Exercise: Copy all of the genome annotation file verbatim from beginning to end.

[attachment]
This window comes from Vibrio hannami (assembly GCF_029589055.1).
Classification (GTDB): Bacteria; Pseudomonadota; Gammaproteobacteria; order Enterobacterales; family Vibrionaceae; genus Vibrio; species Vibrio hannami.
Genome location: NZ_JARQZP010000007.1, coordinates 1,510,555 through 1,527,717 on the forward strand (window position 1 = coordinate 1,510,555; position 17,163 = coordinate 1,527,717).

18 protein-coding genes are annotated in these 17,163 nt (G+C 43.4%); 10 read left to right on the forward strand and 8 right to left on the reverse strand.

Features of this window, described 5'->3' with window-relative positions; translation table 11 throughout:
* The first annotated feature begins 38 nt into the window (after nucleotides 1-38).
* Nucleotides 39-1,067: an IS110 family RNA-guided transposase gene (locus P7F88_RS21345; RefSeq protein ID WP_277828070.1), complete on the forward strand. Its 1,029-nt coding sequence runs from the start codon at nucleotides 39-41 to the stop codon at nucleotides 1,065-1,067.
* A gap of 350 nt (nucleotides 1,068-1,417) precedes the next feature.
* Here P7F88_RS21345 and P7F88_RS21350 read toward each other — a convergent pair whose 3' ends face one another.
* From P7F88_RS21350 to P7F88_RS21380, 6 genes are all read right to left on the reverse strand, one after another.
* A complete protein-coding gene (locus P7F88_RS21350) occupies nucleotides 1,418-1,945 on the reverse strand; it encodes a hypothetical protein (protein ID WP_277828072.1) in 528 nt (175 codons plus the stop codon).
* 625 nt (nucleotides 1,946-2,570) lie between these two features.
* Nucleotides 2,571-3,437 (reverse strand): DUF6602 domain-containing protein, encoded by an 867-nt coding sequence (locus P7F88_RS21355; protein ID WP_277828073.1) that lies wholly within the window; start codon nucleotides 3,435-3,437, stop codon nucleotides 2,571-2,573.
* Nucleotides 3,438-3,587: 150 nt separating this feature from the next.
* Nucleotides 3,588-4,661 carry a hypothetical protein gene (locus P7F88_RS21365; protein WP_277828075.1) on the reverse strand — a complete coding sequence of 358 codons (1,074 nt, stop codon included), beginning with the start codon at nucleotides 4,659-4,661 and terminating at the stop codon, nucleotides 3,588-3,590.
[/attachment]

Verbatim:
This window comes from Vibrio hannami (assembly GCF_029589055.1).
Classification (GTDB): Bacteria; Pseudomonadota; Gammaproteobacteria; order Enterobacterales; family Vibrionaceae; genus Vibrio; species Vibrio hannami.
Genome location: NZ_JARQZP010000007.1, coordinates 1,510,555 through 1,527,717 on the forward strand (window position 1 = coordinate 1,510,555; position 17,163 = coordinate 1,527,717).

18 protein-coding genes are annotated in these 17,163 nt (G+C 43.4%); 10 read left to right on the forward strand and 8 right to left on the reverse strand.

Features of this window, described 5'->3' with window-relative positions; translation table 11 throughout:
* The first annotated feature begins 38 nt into the window (after nucleotides 1-38).
* Nucleotides 39-1,067: an IS110 family RNA-guided transposase gene (locus P7F88_RS21345; RefSeq protein ID WP_277828070.1), complete on the forward strand. Its 1,029-nt coding sequence runs from the start codon at nucleotides 39-41 to the stop codon at nucleotides 1,065-1,067.
* A gap of 350 nt (nucleotides 1,068-1,417) precedes the next feature.
* Here P7F88_RS21345 and P7F88_RS21350 read toward each other — a convergent pair whose 3' ends face one another.
* From P7F88_RS21350 to P7F88_RS21380, 6 genes are all read right to left on the reverse strand, one after another.
* A complete protein-coding gene (locus P7F88_RS21350) occupies nucleotides 1,418-1,945 on the reverse strand; it encodes a hypothetical protein (protein ID WP_277828072.1) in 528 nt (175 codons plus the stop codon).
* 625 nt (nucleotides 1,946-2,570) lie between these two features.
* Nucleotides 2,571-3,437 (reverse strand): DUF6602 domain-containing protein, encoded by an 867-nt coding sequence (locus P7F88_RS21355; protein ID WP_277828073.1) that lies wholly within the window; start codon nucleotides 3,435-3,437, stop codon nucleotides 2,571-2,573.
* Nucleotides 3,438-3,587: 150 nt separating this feature from the next.
* Nucleotides 3,588-4,661 carry a hypothetical protein gene (locus P7F88_RS21365; protein WP_277828075.1) on the reverse strand — a complete coding sequence of 358 codons (1,074 nt, stop codon included), beginning with the start codon at nucleotides 4,659-4,661 and terminating at the stop codon, nucleotides 3,588-3,590.